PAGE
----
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Covid spike prompts reinstatement of mask mandate on Guam military bases

By Pacific Island Times News Staff

The sudden spike in Covid-19 cases on Guam has prompted the Joint Region Marianas to reinstate the mask-wearing policy at all military installations on island.

"After two months of a downward trend, we are now experiencing a rapid

increase in Covid-19 cases, and we want to make sure we get ahead of the

spread and slow it back down to protect our families and our island," said

JRM Commander Rear Adm. Benjamin Nicholson.

In the past three days, Guam has recorded a total of 662 new Covid-19 cases, reversing the weeks of flatline. Although omicron data for Guam is not currently not available, local public health officials said the surge indicated that the newest Covid-19 variant has hit the island.

In a press release, JRM said all personnel on Department of Defense installations are required to wear face coverings in congregate settings whether indoors or outdoors when social distancing cannot be maintained.

This policy is applicable to all military personnel stationed, assigned to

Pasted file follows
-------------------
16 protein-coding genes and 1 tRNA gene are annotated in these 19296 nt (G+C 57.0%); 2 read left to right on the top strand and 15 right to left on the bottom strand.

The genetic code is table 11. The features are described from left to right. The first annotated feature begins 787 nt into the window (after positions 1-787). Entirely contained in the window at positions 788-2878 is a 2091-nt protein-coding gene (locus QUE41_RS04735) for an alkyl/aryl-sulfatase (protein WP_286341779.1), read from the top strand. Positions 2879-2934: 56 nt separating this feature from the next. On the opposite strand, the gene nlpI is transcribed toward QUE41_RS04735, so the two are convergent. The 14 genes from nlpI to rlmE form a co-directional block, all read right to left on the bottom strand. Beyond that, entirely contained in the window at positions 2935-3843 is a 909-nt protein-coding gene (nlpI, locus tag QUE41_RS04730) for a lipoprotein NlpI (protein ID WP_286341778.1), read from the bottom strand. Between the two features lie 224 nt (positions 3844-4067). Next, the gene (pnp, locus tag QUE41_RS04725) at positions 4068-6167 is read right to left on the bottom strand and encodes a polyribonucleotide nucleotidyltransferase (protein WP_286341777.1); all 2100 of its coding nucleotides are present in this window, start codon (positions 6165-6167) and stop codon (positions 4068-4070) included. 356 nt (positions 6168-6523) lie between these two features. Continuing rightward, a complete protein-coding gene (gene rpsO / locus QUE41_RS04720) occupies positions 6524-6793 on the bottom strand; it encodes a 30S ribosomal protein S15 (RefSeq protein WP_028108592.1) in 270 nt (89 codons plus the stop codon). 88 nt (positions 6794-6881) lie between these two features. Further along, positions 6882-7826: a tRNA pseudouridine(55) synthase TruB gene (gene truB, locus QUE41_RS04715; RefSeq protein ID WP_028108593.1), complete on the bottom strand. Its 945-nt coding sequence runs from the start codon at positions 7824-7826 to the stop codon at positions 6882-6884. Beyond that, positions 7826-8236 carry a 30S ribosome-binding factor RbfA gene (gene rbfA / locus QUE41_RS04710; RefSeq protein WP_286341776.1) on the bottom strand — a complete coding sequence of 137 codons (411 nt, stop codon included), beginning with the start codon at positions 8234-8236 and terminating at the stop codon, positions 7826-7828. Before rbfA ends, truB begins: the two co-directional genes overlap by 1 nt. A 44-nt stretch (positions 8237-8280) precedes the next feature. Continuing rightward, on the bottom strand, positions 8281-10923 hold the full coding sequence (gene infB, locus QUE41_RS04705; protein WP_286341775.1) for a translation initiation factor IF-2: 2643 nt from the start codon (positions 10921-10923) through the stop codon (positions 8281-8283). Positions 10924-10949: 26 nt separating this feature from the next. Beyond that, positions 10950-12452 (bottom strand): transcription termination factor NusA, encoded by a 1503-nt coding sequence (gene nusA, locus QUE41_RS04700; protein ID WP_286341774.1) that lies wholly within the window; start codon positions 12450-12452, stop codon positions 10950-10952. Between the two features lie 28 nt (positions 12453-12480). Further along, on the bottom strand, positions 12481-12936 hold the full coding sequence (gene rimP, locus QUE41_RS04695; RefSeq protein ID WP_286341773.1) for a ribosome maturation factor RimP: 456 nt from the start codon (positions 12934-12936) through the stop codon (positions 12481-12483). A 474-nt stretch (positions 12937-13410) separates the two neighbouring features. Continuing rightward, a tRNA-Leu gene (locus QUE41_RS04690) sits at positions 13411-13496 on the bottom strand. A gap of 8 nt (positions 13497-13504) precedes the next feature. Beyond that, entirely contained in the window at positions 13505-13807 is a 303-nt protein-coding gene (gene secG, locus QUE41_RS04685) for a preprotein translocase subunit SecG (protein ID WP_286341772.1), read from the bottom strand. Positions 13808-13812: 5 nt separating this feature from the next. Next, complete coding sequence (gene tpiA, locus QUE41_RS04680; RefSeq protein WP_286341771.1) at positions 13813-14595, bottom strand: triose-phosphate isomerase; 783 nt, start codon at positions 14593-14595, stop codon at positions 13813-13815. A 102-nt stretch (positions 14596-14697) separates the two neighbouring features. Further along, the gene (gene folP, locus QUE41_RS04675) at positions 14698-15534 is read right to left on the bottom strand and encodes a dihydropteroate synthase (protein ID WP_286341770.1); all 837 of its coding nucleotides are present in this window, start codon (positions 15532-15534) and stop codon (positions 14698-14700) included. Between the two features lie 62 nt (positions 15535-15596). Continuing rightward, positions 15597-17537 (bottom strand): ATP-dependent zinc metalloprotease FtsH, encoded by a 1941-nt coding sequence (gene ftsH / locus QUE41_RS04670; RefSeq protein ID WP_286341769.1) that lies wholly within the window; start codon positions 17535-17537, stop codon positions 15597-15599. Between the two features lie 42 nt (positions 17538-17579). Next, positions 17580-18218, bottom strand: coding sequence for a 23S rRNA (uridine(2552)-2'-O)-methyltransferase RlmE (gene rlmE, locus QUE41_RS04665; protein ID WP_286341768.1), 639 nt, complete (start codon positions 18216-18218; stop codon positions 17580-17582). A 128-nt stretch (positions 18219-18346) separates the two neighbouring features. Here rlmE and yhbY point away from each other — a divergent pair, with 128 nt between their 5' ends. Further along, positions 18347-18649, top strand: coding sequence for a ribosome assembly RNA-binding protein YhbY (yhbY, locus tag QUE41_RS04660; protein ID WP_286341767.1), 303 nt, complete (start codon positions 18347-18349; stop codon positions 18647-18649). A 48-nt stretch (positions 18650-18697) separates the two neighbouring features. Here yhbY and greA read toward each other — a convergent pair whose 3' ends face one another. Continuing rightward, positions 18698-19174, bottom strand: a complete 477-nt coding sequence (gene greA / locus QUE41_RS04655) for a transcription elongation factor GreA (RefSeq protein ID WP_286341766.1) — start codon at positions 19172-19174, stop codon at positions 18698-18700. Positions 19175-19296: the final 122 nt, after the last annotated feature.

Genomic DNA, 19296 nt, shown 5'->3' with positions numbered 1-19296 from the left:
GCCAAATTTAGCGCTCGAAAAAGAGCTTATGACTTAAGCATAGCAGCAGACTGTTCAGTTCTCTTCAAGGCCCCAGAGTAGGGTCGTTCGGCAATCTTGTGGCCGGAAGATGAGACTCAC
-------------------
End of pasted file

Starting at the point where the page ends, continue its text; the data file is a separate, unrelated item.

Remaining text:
temporary duty, or assigned to a visiting unit temporarily located in Guam,

and to civilian dependents, contractors and DoD civilian employees and

visitors to DoD installations.

Military officials said mask-wearing is not required during physical training activity or due to operational necessity as determined by individual unit commanders.


"U.S. Naval Base Guam and Andersen Air Force Base retain primary

responsibility for the management of declared public health emergencies

onboard their installations," JRM said. "Unit commanders retain discretion to implement more restrictive policies in line with preserving public health or

operational necessity."

Nicholson encourages all eligible recipients to also receive a Covid-19 vaccine booster shot. "The health and safety of our personnel, families, employees and our larger community remains a top priority, and vaccinating against Covid-19 remains our best defense against the disease," he said.

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